DV Info Net

DV Info Net (http://www.dvinfo.net/forum/)
-   The View: Video Display Hardware and Software (http://www.dvinfo.net/forum/view-video-display-hardware-software/)
-   -   Field Production Monitors (http://www.dvinfo.net/forum/view-video-display-hardware-software/17845-field-production-monitors.html)

Carlos E. Martinez December 2nd, 2003 12:50 PM

LCD monitors
 
This discussion on using CRT monitors on DV productions sounds like a contradiction to me. CRTs are heavy, drain a lot of battery and are difficult to place during shooting.

Even if Sony CRT monitors have been the only ones I have used until now on my Beta jobs, I think it's time to move onto something more practical.

What about LCD types? The ones I could see, like a 7" model from Panasonic and some Boland types, look like interesting candidates for quality LCD monitoring.

Has anyone monitored a video project with a proper LCD brand?

Boland types are not easy to find and I don't know if anyone heard of them. They are not cheap either, as their highest quality types are priced close to Sony's PVM-8045Q.

The question is how reliable LCD can be, both in viewing quality and reliability. Perhaps trying an LCD side by side with a CRT may bring some light there on image precision.

In my opinion this is an area that deserves looking into. There's very little information anywhere about it.


Carlos E. Martinez

Ken Tanaka December 2nd, 2003 02:38 PM

[Carlos: I calved and moved your post to create a new thread here, since it is actually a completely new topic and not related to "Photo Management".]

Yes, I routinely use a Panasonic 7" LCD monitor rather than my Sony 8045Q. Honestly, I can't say that they're competely equivalent. The LCD does not have quite the same properties as the Sony. But it's certainly close enough to make the Panasonic a very practical, and far more convenient, alternative. Mine has been Nebtek'ed to enable it to use Canon BP series batteries...a very convenient power option.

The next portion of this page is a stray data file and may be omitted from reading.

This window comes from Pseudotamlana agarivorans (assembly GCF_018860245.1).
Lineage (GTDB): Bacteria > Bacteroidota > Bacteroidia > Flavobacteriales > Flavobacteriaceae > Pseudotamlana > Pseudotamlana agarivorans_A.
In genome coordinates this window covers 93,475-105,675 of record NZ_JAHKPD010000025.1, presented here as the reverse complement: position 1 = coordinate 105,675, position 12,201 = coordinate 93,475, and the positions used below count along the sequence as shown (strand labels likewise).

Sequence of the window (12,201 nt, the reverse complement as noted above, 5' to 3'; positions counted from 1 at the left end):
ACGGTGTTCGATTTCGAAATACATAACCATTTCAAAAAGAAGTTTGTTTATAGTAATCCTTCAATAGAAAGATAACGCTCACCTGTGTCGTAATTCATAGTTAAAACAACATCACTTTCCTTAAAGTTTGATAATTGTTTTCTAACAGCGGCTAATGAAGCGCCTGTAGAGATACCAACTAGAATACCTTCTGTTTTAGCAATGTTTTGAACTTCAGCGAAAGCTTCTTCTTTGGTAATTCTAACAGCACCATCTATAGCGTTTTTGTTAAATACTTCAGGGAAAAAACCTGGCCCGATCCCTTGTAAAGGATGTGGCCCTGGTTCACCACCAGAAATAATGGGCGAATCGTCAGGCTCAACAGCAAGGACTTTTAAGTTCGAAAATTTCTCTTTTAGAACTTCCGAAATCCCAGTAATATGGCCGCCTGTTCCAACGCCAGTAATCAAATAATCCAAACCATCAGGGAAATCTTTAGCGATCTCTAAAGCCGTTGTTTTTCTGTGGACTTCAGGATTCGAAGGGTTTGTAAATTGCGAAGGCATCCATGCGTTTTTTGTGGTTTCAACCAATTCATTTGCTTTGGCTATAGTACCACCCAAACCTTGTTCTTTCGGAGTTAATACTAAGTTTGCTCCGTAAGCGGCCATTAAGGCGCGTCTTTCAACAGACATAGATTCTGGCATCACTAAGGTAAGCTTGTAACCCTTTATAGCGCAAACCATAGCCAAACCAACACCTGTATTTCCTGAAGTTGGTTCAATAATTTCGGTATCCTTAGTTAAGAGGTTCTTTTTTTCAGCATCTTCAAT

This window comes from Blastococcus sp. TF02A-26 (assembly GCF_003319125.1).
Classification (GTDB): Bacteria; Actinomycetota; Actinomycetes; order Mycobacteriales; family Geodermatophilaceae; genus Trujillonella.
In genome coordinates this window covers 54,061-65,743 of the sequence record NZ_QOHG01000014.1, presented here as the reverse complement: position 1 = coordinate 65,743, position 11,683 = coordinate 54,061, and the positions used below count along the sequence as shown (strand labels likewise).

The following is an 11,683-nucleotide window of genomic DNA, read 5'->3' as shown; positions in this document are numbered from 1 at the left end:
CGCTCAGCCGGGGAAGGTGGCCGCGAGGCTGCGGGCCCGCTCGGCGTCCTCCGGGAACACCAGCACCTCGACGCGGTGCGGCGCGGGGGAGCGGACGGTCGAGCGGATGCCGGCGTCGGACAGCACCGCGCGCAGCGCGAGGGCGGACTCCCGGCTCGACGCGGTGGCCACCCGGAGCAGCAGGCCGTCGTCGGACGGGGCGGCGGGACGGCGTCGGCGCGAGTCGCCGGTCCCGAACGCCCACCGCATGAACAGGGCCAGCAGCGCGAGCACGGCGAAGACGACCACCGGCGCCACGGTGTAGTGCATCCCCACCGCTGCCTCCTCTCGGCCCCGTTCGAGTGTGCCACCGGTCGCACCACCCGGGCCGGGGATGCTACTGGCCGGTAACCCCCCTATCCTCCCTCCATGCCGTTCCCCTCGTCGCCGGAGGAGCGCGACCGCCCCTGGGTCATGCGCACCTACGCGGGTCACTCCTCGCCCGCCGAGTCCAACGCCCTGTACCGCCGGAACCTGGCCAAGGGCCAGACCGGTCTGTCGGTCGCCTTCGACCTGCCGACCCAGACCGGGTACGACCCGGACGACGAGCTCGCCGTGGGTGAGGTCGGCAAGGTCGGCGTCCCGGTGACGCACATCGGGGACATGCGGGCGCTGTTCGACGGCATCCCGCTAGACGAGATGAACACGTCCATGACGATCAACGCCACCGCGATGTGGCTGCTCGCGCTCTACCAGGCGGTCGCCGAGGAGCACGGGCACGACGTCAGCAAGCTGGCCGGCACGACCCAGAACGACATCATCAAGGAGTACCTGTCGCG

Rob Wilson December 2nd, 2003 04:31 PM

Carlos,

I'll second Ken's comments. I took his recommendation a few months back and purchased the Pany. Took a bit of soul searching to drop that kind of cash on a LCD but it has shown to be well worth it. In my case, I fabricated a mount that fits on a Anton Bauer Ultra Light II mount. It provides the 12vdc so I only have on cable to connect to the cam. I especially appreciate that it will display my cams native 16x9 image. My thoughts are that future proofing gear investments means buying gear that is 16x9 compatible.

Carlos E. Martinez December 3rd, 2003 11:28 AM

I am quite glad Ken and Rob are happy with their Pana LCD monitor.

Actually I saw one at a recent Argentina equipment show, and it worked stunningly well.